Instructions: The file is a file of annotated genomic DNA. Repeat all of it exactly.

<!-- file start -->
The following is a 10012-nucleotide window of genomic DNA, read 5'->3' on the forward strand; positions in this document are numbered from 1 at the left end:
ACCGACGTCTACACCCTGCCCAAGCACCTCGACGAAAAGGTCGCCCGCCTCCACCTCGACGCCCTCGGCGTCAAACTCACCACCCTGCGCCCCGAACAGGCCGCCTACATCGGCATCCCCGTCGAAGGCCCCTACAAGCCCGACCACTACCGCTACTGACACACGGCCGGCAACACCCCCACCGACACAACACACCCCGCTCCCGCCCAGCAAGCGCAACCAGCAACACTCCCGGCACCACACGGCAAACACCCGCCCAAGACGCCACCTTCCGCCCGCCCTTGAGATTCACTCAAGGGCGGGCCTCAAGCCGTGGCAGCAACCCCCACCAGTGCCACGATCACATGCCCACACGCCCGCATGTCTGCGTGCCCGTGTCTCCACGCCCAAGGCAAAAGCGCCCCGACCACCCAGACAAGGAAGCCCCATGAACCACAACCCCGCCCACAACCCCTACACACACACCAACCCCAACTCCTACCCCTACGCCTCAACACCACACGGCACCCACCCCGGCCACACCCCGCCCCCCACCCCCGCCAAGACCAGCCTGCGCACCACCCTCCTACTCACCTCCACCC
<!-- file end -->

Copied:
The following is a 10012-nucleotide window of genomic DNA, read 5'->3' on the forward strand; positions in this document are numbered from 1 at the left end:
ACCGACGTCTACACCCTGCCCAAGCACCTCGACGAAAAGGTCGCCCGCCTCCACCTCGACGCCCTCGGCGTCAAACTCACCACCCTGCGCCCCGAACAGGCCGCCTACATCGGCATCCCCGTCGAAGGCCCCTACAAGCCCGACCACTACCGCTACTGACACACGGCCGGCAACACCCCCACCGACACAACACACCCCGCTCCCGCCCAGCAAGCGCAACCAGCAACACTCCCGGCACCACACGGCAAACACCCGCCCAAGACGCCACCTTCCGCCCGCCCTTGAGATTCACTCAAGGGCGGGCCTCAAGCCGTGGCAGCAACCCCCACCAGTGCCACGATCACATGCCCACACGCCCGCATGTCTGCGTGCCCGTGTCTCCACGCCCAAGGCAAAAGCGCCCCGACCACCCAGACAAGGAAGCCCCATGAACCACAACCCCGCCCACAACCCCTACACACACACCAACCCCAACTCCTACCCCTACGCCTCAACACCACACGGCACCCACCCCGGCCACACCCCGCCCCCCACCCCCGCCAAGACCAGCCTGCGCACCACCCTCCTACTCACCTCCACCC